Andrew Raycroft began his pro hockey career with the Bruins during the 2000-01 season, splitting his time between Boston and Providence.
He won the Calder Trophy as rookie of the year in 2004 and remained in the organization until June 24, 2006, at which time he was dealt to Toronto for Tuukka Rask.
Raycroft went on to play for Colorado, Vancouver, and Dallas before finishing his career in Europe, playing a year in Italy and last season in Sweden.
Now the father of three, Raycroft is retired and this season is working as the volunteer goaltending coach for the University of Connecticut as he transitions into the next phase of his life. Although he didn’t specifically have designs on coaching, he said it has been a good experience and one that has enabled him to spend a lot of time with his wife, Erin, and his 5½-year-old son and 21-month-old twins after several years of changing destinations.
He said by Christmas of 2013 he knew it was time to wrap up his playing career because he wanted more stability for his family.
“It was an amazing experience for all of us but we just couldn’t do it another year, there was just no way,” said Raycroft, 34. “Hockey was fun but it wasn’t enjoyable enough to keep playing.”
UConn coach Mike Cavanaugh was looking for some help with his goaltenders during the program’s first year in Hockey East. A friend of his, Jordan Neumann, who happens to be Raycroft’s agent, made the recommendation. Raycroft and Cavanaugh met for coffee and the two made a connection.
“It’s a volunteer position,” said Raycroft. “They allow me to kind of come and go. I will get down there for at least one full day a week. They’ve been great, it’s super flexible for me.”
On the days he’s on campus, he skates with the goalies in the morning and attends practice in the afternoon before heading home for dinner with the family in Sudbury.
“I’ve left my wife on her own, far too often,” said Raycroft. “I can’t just leave her with three kids four or five nights a week.”
Raycroft said it has been fun to stay involved in hockey.
“I enjoy it when I’m down there, when I get into it and get out on the ice and watch the video,” said Raycroft. “Mike Cavanaugh [and his staff] have been great. They are fun to be around. It’s fun being at the start of it down there. It’s pretty exciting to see the way the season has gone.”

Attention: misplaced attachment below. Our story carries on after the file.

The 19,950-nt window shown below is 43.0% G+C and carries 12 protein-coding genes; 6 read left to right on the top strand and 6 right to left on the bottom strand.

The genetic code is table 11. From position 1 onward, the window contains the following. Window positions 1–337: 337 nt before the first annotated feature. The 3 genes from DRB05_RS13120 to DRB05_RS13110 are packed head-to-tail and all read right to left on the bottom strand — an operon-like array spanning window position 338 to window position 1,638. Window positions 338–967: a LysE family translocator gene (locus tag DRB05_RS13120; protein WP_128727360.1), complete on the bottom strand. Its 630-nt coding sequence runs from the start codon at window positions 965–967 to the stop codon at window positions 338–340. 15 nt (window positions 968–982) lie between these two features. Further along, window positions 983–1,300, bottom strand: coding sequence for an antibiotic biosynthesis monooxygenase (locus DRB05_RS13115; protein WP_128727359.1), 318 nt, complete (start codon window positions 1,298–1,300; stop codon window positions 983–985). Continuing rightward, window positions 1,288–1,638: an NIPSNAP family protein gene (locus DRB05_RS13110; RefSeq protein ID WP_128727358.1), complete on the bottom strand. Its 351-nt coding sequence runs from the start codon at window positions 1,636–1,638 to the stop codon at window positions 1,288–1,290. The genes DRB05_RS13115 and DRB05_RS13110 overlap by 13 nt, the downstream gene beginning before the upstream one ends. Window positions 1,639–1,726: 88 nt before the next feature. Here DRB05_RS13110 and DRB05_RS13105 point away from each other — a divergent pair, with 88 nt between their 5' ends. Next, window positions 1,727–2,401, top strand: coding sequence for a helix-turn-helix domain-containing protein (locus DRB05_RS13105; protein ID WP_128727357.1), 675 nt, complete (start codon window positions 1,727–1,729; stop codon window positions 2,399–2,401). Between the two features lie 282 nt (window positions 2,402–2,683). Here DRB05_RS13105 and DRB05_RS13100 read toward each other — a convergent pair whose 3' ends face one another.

Raycroft said it has been a revelation to watch sophomore Rob Nichols, who has a .918 save percentage and 2.71 goals-against average.
“He has been amazing, he really has,” said Raycroft. “He has worked really hard. He has had some huge games and probably stole four or five flat out. Hopefully, he can steal a few more down the stretch.”
As far as long-term plans go, Raycroft said he doesn’t have any yet but will consider his options after UConn’s season ends.
“It has kept me busy but it’s not [a full-time] commitment,” said Raycroft. “I’m hoping to get through the summer and next fall, I’ll try to network a little bit and see if somebody has a good idea for me to do. It’s definitely different when you’re not playing. You spend a lot of time at home but it was the right time to quit.”
Raycroft still has ties to the Bruins. He keeps in touch with Ryan Nadeau, the director of hockey operations, and he is close friends with Loui Eriksson from their time spent in Dallas.
“Other than that, it’s Patrice [Bergeron],” said Raycroft. “He is the only guy who was there when I was there. It’s already been 10 years [since he left]. That’s an eternity in the NHL.”
York chasing milestone
veteran coach Jerry York is closing in on 1,000 victories. He will be chasing No. 982 Friday when the No. 10 Eagles (18-10-2, 11-6-2) host No. 16 UMass-Lowell (17-10-4, 10-7-2). The Eagles are guaranteed their 18th consecutive winning season under York and 74 out of 93 in the program’s history . . . Bentley (16-11-3, 14-7-3) heads into a weekend series at Army tied with Mercyhurst for second in Atlantic Hockey. The teams have 31 points, seven behind Robert Morris with four regular-season games remaining. The Falcons have won five straight contests, the latest of which was a 3-1 home triumph over Sacred Heart. That streak ties the program’s Division 1 record. The last squad to do so was in 2008-09 when the Falcons won five from Jan. 24-Feb. 7, 2009 . . . No. 14 Harvard (13-8-3, 9-6-3) faces a stiff challenge this weekend with trips to No. 20 St. Lawrence (16-11-3, 12-5-1) and Clarkson (11-15-4, 8-8-2) before playing in the long-awaited Beanpot Tournament consolation against BC on Monday night at TD Garden. Harvard has 21 points, which puts the Crimson in fourth place, one behind Yale and 10 behind ECAC-leading Quinnipiac. After four straight defeats, including a double overtime loss to BU in the Beanpot semifinals, the Crimson have righted the ship with a win and a tie in the last two outings.Nancy Marrapese-Burrell can be reached at firstname.lastname@example.org. Follow her on Twitter @Elle1027.